However, if you have a very high ingestion rate, this option might become a
bit too slow, in which case you might want instead to record transactions
as parent documents and events as child documents using parent/child
relations. This will make indexing faster but require more memory and
you'll have less power at query time. For example, finding transactions
that started but didn't finished would require to find the start events,
then resolve their transaction ids, then find the end events, resolve their
transaction ids and finally to compute the difference of the two sets of
transactions. This kind of query would typically execute much slower than
if you already had all information in a single transaction document (as
with the previous option). Moreover computing things like the average
duration of transactions using facets or aggregations wouldn't be possible
anymore with parent/child relations.

See
http://www.elasticsearch.org/blog/managing-relations-inside-elasticsearch/for
more information.

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Adrien Grand

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(Vijay J) #3

Adrien,
Thanks for the response. Since the rate of log generation is not too higher at the moment, I will try option 1 at the moment.

Really appreciate all the help.

Regards,
Vijay

PS - Sent from my phone

On Dec 24, 2013, at 5:39 AM, Adrien Grand adrien.grand@elasticsearch.com wrote:

Hi,

Your data model is assuming a 1-N relationship between transactions and worker events. There several ways that you can solve this kind of issues with Elasticsearch:

  • denormalization,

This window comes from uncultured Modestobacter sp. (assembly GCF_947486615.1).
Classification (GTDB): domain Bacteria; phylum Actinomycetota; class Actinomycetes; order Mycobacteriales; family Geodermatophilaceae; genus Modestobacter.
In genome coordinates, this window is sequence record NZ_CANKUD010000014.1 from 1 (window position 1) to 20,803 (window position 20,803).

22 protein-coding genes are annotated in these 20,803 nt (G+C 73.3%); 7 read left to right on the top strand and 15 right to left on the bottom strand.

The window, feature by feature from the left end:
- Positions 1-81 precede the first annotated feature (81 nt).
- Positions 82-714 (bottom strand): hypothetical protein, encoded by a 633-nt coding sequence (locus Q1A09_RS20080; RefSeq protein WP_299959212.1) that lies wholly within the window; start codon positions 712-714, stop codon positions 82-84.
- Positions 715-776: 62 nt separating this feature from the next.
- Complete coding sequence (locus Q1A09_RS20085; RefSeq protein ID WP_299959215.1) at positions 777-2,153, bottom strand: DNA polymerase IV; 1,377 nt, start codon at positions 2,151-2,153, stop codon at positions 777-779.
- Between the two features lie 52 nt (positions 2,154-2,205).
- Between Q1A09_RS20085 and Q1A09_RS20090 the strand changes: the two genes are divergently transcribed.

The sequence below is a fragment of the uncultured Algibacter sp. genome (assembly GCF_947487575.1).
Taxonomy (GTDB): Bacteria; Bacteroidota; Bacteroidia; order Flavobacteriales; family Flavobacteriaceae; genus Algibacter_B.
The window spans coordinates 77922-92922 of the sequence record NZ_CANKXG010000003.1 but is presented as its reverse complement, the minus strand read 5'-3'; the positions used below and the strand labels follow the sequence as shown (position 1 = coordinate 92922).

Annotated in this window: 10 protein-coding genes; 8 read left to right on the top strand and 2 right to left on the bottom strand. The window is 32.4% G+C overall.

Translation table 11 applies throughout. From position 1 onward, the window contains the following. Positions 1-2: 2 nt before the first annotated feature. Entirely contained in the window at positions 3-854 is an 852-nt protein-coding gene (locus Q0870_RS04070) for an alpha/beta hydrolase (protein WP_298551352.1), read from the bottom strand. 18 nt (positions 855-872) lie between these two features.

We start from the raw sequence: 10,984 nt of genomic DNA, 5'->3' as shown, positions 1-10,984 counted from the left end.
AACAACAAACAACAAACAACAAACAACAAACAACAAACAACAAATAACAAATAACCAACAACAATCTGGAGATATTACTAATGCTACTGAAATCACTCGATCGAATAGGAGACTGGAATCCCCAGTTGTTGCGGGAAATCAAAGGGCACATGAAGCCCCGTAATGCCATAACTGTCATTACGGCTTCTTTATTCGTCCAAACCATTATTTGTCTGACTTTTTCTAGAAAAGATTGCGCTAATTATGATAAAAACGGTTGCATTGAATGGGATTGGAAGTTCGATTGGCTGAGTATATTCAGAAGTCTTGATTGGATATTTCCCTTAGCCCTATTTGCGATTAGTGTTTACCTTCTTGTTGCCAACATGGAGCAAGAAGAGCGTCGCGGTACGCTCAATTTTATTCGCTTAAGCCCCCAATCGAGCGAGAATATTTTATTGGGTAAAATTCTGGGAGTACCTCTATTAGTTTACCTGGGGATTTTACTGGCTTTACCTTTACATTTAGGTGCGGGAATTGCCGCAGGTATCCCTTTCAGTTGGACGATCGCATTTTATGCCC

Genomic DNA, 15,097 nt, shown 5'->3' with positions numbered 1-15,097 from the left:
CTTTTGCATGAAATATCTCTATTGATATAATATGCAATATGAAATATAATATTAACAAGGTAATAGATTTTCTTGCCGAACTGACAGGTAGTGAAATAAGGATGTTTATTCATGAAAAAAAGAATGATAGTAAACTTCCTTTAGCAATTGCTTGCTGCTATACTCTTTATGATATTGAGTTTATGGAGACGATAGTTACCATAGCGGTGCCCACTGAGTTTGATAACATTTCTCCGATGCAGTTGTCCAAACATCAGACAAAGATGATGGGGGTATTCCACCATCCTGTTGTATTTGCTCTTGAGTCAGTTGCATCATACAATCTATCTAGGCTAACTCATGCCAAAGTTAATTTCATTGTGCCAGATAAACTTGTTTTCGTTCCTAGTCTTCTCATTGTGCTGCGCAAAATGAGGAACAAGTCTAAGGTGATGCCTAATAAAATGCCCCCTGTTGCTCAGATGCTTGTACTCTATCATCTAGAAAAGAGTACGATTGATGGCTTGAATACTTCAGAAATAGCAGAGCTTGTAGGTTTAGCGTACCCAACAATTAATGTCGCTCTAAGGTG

• nested documents,
  • parent/child relations.

Maybe the easiest way to do it would be to store data directly in the expected format. On a start event, you would insert a new transaction into your index using the transaction id as a document id, and later when the transaction ends, you could update the transaction to record the fact that the transaction finished and its duration. With this option, data is indexed in a way that is easily searchable and you'll be able to leverage all the power of aggregations facets to compute things like the number of non-terminated transactions, the average duration, etc.

However, if you have a very high ingestion rate, this option might become a bit too slow, in which case you might want instead to record transactions as parent documents and events as child documents using parent/child relations. This will make indexing faster but require more memory and you'll have less power at query time. For example, finding transactions that started but didn't finished would require to find the start events, then resolve their transaction ids, then find the end events, resolve their transaction ids and finally to compute the difference of the two sets of transactions. This kind of query would typically execute much slower than if you already had all information in a single transaction document (as with the previous option). Moreover computing things like the average duration of transactions using facets or aggregations wouldn't be possible anymore with parent/child relations.

See http://www.elasticsearch.org/blog/managing-relations-inside-elasticsearch/ for more information.

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Adrien Grand

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(system) #4